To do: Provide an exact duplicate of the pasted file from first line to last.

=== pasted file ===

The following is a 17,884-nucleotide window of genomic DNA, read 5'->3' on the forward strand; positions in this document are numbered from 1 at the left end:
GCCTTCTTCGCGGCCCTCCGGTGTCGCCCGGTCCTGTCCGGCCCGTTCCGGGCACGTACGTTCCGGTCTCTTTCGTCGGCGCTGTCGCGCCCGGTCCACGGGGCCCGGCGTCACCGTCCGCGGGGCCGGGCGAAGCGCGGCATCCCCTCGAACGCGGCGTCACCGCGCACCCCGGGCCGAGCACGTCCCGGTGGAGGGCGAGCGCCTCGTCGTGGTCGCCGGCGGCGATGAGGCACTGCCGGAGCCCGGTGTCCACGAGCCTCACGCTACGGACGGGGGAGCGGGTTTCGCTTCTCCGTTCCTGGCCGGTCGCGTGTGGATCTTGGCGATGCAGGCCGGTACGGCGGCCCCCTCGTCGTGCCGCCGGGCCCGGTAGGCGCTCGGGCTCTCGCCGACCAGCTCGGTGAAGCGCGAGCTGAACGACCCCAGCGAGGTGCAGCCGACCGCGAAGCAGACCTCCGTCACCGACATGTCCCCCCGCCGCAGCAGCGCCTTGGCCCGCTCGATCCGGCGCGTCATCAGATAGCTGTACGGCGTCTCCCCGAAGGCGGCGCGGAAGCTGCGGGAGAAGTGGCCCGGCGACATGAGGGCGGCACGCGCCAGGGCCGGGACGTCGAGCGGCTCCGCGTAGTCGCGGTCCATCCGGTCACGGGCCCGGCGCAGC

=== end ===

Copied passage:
The following is a 17,884-nucleotide window of genomic DNA, read 5'->3' on the forward strand; positions in this document are numbered from 1 at the left end:
GCCTTCTTCGCGGCCCTCCGGTGTCGCCCGGTCCTGTCCGGCCCGTTCCGGGCACGTACGTTCCGGTCTCTTTCGTCGGCGCTGTCGCGCCCGGTCCACGGGGCCCGGCGTCACCGTCCGCGGGGCCGGGCGAAGCGCGGCATCCCCTCGAACGCGGCGTCACCGCGCACCCCGGGCCGAGCACGTCCCGGTGGAGGGCGAGCGCCTCGTCGTGGTCGCCGGCGGCGATGAGGCACTGCCGGAGCCCGGTGTCCACGAGCCTCACGCTACGGACGGGGGAGCGGGTTTCGCTTCTCCGTTCCTGGCCGGTCGCGTGTGGATCTTGGCGATGCAGGCCGGTACGGCGGCCCCCTCGTCGTGCCGCCGGGCCCGGTAGGCGCTCGGGCTCTCGCCGACCAGCTCGGTGAAGCGCGAGCTGAACGACCCCAGCGAGGTGCAGCCGACCGCGAAGCAGACCTCCGTCACCGACATGTCCCCCCGCCGCAGCAGCGCCTTGGCCCGCTCGATCCGGCGCGTCATCAGATAGCTGTACGGCGTCTCCCCGAAGGCGGCGCGGAAGCTGCGGGAGAAGTGGCCCGGCGACATGAGGGCGGCACGCGCCAGGGCCGGGACGTCGAGCGGCTCCGCGTAGTCGCGGTCCATCCGGTCACGGGCCCGGCGCAGC